Color, 1989, 89 mins. 18 secs.
Directed by Francis Teri
Starring Frank Reeves, Marie Michaels, Gerald Preger, Michael Logan, Janet Sovey, Lisa Petruno, Susan Brodsky, Tim Martin Crouse, Michael Logan, Natasha Roberts, Antoinette Greene
Vinegar Syndrome (Blu-ray & DVD) (US R0 HD/NTSC) / WS (1.85:1) (16:9), 88 Films (Blu-ray & DVD) (UK R0 HD) / WS (1.78:1) (16:9), Elite Entertainment (DVD) (US R0 NTSC) / WS (1.85:1) (16:9)

Cheap, The Sucklingscuzzy, and definitely memorable, The Suckling is one of the last gasps of latex-heavy '80s horror and a title that left many unsuspecting video rental customers scratching their heads. Essentially it earned a place in the history books as the first monster movie about an aborted baby, though as with the later and more muddled Red Christmas, it's pure shock exploitation rather than any kind of social statement.

In April of 1973, young Rebecca (Petruno), the lone survivor of a massacre that claimed the lives of twelve people, is committed to a mental hospital where she suffers from nightmares within nightmares. In flashback we find out how she was tricked by her conniving boyfriend, Phil (Logan), to visit a ramshackle Brooklyn brothel that doubles as an illegal abortion clinic. There she falls into the clutches of the madam, Big Mama (Michaels), and her assistant, Bertha (Greene), who use a coat hanger to remove the fetus and flush it down the toilet -- where toxic waste quickly turns the remains into a clawed, razor-toothed monster with a deadly umbilical cord. By the time Rebecca wakes up, the building has been encased in an inexplicable sac of biological matter and her offspring is ready to turn the assortment of hookers and johns into dead meat.

Despite the potentially offensive subject matter, The Suckling is so goofy and Troma-esque (complete with rinky-dink piano music) that it never comes close to feeling transgressive (as opposed to, say, Takashi Miike's notorious Imprint or, the most extreme example to date, the uncut version of Lars Von Trier's Nymphomaniac). The SucklingIt's basically DIY regional horror all the The Sucklingway, with a slew of weird, bitchy characters (including way more diversity than was common for 1990) filling up the running time bickering and wandering around while the monster (whose inventive design is easily the film's strongest point) prowls around and does its business.

Following a 2005 DVD release from Elite with only the trailer as an extra, The Suckling made its Blu-ray debut in 2016 via U.K. label 88 Films, with a simultaneous DVD release. Featuring a 1.78:1 transfer and LPCM English mono track, it obviously improved considerably on past editions and came with a video interview with producer Miljan Llich (7m20s) about how the film was meant to balance entertainment with social commentary about abortion. (Exactly what that commentary is supposed to be is left up to the viewer, apparently.) He also touches on the Brooklyn shoot, the mixture of costume and miniatures to create the monsters and comparisons to his other horror film from the same time, Flesh Eating Mothers. Bonus trailers are also included for Children of the Corn, Hollywood Chainsaw Hookers, Don't Go in the Woods, Mother's Day, Slaughterhouse, Trancers, Splatter University, and Live Like a Cop, Die Like a Man.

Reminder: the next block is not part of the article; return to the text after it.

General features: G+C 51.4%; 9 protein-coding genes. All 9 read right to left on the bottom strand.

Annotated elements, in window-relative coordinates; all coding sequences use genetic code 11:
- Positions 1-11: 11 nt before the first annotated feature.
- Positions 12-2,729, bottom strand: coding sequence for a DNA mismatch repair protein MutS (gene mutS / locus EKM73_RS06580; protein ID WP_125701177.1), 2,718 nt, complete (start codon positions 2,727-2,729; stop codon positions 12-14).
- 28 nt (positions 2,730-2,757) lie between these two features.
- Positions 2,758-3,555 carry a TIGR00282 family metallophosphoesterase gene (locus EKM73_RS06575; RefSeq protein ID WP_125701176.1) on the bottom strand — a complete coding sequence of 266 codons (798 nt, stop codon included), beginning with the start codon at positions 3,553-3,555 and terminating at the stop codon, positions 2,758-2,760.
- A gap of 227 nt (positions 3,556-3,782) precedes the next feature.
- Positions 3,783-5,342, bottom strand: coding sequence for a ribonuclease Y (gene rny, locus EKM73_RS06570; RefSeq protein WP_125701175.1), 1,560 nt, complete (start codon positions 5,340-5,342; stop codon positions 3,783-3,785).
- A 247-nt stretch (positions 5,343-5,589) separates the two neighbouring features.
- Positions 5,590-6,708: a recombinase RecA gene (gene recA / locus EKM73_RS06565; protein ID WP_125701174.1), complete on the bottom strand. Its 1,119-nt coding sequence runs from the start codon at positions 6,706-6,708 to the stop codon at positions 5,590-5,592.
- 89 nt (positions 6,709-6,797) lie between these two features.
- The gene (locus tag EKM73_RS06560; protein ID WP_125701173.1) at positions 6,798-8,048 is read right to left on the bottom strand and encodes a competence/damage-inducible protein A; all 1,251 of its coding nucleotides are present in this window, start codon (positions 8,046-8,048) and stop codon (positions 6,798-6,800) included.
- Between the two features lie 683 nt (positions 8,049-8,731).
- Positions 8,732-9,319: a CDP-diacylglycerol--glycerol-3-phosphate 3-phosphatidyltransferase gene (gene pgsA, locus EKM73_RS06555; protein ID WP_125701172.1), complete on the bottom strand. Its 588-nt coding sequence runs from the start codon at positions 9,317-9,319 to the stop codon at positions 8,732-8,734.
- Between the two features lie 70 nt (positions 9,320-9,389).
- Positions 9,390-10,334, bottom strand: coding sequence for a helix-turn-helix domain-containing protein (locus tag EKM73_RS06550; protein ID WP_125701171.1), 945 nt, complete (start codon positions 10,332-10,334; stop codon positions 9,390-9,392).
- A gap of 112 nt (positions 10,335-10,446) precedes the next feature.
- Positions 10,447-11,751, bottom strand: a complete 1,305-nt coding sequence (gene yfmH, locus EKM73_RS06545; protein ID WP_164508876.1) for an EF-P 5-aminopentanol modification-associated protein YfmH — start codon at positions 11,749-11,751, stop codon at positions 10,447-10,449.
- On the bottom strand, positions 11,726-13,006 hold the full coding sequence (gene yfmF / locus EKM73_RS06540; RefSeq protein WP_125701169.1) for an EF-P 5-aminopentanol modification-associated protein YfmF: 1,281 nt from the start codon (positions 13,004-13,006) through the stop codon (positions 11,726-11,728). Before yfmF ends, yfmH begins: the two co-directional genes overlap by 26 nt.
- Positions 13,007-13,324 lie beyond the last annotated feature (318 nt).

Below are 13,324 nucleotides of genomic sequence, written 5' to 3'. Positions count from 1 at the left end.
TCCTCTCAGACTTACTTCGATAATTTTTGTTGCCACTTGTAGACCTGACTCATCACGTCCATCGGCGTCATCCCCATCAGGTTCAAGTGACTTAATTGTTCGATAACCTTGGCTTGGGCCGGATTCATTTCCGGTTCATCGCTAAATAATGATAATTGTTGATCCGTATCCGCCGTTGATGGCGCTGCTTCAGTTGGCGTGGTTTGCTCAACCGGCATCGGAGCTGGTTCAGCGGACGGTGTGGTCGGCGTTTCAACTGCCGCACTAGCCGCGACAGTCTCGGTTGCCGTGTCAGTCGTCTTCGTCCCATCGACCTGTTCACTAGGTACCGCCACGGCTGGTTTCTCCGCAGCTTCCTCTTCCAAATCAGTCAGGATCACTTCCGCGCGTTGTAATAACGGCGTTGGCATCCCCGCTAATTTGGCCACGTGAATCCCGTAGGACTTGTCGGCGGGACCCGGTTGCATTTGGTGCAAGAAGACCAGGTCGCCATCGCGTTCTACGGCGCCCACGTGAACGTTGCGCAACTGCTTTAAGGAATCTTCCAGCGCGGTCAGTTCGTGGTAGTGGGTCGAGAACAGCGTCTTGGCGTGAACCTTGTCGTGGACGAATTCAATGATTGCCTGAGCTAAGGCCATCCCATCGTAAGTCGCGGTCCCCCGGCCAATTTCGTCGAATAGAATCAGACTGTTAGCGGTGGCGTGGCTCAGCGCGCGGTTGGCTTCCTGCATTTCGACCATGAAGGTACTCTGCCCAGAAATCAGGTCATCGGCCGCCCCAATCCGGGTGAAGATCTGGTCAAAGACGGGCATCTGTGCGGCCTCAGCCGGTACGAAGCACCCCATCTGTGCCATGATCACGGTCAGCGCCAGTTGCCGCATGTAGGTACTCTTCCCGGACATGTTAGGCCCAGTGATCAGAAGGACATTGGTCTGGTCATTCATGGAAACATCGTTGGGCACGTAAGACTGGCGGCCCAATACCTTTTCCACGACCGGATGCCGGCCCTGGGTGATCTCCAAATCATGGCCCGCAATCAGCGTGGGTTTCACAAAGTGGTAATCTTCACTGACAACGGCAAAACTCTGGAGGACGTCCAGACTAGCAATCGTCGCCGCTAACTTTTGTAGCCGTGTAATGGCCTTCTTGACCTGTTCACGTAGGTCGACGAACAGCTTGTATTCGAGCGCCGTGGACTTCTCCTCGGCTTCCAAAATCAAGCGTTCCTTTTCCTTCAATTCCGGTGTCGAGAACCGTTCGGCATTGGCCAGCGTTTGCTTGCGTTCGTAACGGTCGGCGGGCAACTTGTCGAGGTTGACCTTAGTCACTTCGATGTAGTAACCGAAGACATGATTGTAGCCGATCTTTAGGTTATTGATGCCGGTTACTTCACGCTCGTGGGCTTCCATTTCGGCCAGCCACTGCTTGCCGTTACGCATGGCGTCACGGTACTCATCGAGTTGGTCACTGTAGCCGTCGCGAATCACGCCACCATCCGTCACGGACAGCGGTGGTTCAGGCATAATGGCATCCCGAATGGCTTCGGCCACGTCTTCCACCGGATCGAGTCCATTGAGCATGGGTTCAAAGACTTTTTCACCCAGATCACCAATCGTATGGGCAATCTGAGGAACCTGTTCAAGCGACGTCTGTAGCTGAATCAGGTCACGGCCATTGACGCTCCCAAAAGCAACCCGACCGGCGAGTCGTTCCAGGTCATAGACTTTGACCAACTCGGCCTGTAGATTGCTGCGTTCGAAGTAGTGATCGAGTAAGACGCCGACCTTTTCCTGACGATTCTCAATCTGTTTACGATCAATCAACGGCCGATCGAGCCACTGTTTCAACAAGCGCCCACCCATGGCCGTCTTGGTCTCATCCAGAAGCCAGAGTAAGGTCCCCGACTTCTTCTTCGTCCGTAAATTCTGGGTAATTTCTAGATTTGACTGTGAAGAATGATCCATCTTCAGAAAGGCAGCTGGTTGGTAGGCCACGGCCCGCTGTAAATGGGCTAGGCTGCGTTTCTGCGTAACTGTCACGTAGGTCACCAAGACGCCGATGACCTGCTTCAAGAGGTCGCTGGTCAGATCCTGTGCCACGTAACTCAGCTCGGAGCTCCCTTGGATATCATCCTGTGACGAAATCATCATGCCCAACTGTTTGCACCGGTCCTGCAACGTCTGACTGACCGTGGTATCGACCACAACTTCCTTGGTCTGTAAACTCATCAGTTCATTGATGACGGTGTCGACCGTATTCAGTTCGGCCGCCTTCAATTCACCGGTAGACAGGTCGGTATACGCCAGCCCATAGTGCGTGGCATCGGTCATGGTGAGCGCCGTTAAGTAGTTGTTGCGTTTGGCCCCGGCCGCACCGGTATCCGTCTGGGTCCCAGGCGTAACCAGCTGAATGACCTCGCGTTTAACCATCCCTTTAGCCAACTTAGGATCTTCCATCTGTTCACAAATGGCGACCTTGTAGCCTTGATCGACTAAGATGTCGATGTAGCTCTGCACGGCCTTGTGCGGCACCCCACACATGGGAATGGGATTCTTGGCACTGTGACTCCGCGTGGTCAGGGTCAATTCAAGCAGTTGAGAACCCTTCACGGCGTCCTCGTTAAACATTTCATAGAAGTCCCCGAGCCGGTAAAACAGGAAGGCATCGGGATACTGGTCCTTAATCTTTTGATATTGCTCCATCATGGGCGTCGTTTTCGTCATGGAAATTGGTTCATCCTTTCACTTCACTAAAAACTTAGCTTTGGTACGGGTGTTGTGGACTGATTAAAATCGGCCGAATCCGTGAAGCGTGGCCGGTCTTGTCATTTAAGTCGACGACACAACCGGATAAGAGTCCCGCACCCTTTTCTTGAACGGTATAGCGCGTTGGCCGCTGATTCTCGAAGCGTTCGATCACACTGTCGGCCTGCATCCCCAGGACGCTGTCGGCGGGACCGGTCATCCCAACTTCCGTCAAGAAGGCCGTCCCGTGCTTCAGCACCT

The SucklingIn 2019, Vinegar Syndrome brought the film back to the U.S. for the first time in years as a dual-format Blu-ray and The SucklingDVD set featuring a new 2K scan from the 16mm original camera negative. The transfer looks fairly similar to the other Blu-ray in the opening scenes but then start to diverge rather dramatically with more balanced whites and greater legibility in darker scenes, as well as more consistent color timing particularly in the final act. It will never be a pretty film to look at thanks to the nature of the production, but this looks authentic to the source and definitely better than anything we've had before. The DTS-HD 2.0 English audio is also about as good as could be expected, with optional English subtitles provided. On the extras front, "Teenage Mutant Ninja Fetus" (13m4s) is an amusing recollection by Fangoria's Michael Gingold, who took the job playing the title monster while going to NYU. One highlight is his story about trying to do the wall-breaking scene, and he even shows off a little promotional memento from the film's release that would look great on anyone's bookshelf. Next up is an interview with director Francis Terhi (12m2s), who chats about his fondness for confined space horror movies like Day of the Dead, his own view on the film's most contentious plot aspect, the film's $50,000 budget (with 20% going to the creature), the creation of the sewer set, and his other career pursuits after this one shot at feature film directing. Also included is an image gallery (2m31s) of production photos, promotional material, video art, and fanzine coverage.


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Reviewed on March 23, 2019.